WASHINGTON — Poland plans to piece together its own solution for short-range air defense using indigenous radars, potentially even developing its own command-and-control capability and incorporating it into a system that will fill its urgent need, according to the secretary of state in Poland’s Ministry of National Defense.
The country has been on a long road to procure a medium-range air and missile defense system, and it is nearing a final agreement with the U.S. government to buy Raytheon’s Patriot air and missile defense systems with Northrop Grumman’s Integrated Air and Missile Defense Battle Command System, or IBCS, and Lockheed Martin’s Patriot Advanced Capability —3 Missile Segment Enhancement missiles.
Once the Wisla program —the name given to the medium-range procurement — is underway, Poland can shift some attention to its short-range air defense, or SHORAD, procurement plans under what it is calling the Narew program.
Poland has wanted to rapidly procure both a medium-range air and missile defense system and a SHORAD system, as the European country has perceived a ramping up of Russian aggression in the region over the past several years. Yet changes in the government caused the process for procuring a system under the Wisla program to slow as new leadership reassessed the previous administration’s decision to buy Patriot.
The Narew program’s progress has been contingent on the Wisla program because Poland hopes to leverage what is gained in Wisla for Narew.
“We hope that next year the program will accelerate because ... the current situation with the SHORAD system in Poland is far from being satisfactory,” Bartosz Kownacki told Defense News in an interview in Washington, D.C., on Dec. 5.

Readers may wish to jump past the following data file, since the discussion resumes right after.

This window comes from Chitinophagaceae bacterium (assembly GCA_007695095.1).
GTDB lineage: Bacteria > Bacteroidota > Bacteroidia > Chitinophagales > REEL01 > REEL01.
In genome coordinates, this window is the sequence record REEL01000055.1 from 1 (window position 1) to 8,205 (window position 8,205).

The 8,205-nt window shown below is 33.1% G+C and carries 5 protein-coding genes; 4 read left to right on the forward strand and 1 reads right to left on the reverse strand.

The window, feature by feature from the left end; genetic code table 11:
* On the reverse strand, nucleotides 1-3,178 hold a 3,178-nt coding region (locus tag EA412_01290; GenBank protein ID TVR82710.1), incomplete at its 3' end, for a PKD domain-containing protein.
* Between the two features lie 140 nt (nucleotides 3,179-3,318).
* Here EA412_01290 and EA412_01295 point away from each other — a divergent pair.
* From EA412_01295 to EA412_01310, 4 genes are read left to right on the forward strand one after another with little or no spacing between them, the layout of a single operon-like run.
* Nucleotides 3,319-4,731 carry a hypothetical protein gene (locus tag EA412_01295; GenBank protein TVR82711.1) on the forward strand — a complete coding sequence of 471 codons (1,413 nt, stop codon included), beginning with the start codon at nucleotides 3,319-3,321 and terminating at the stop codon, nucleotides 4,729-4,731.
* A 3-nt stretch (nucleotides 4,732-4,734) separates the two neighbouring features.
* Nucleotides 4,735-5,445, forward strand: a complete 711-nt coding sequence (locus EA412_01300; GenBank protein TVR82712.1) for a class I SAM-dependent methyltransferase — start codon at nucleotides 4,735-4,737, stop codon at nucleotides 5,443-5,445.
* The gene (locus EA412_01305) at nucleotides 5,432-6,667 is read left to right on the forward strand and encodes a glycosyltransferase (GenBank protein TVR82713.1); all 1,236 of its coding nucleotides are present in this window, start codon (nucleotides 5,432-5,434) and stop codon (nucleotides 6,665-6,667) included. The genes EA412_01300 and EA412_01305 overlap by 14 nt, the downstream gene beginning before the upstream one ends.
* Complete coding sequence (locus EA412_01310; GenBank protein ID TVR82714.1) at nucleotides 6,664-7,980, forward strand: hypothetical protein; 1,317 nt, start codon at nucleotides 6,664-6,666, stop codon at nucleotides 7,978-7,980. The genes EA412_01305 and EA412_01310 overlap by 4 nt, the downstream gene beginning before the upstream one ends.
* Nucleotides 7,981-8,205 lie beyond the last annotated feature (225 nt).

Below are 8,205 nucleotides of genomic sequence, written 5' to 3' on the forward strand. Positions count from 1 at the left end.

“However, this program is simpler because we have our own solution regarding radars. We have indigenous radars, which will be used for Narew,” he said through a translator.
Poland will need to choose appropriate interceptors for the SHORAD system, and there are several missiles being considered. “There are several solutions available on the market,” he said. “There are two proposals from the British MBDA.”
But Poland is also considering using the low-cost SkyCeptor interceptor for Narew that it plans to buy in the second phase of the Wisla procurement plan. Negotiations for the first phase of Wisla are ongoing and a letter of agreement is expected to be minted early next year, but that first phase does not include SkyCeptor procurement or how Poland might manufacture them in country.
SkyCeptor is a variant of the jointly developed Israel and U.S. Stunner interceptor. The Polish government particularly wants to establish a robust manufacturing outfit to make SkyCeptor missiles that would not only serve the Poles but could be built for export.
Should Poland decide to use SkyCeptor for the Narew program, “that would reduce the cost for Narew,” Kownacki said. “Of course, certain elements would have to be replaced with something else, but, nonetheless, that would definitely reduce the cost of the missile.”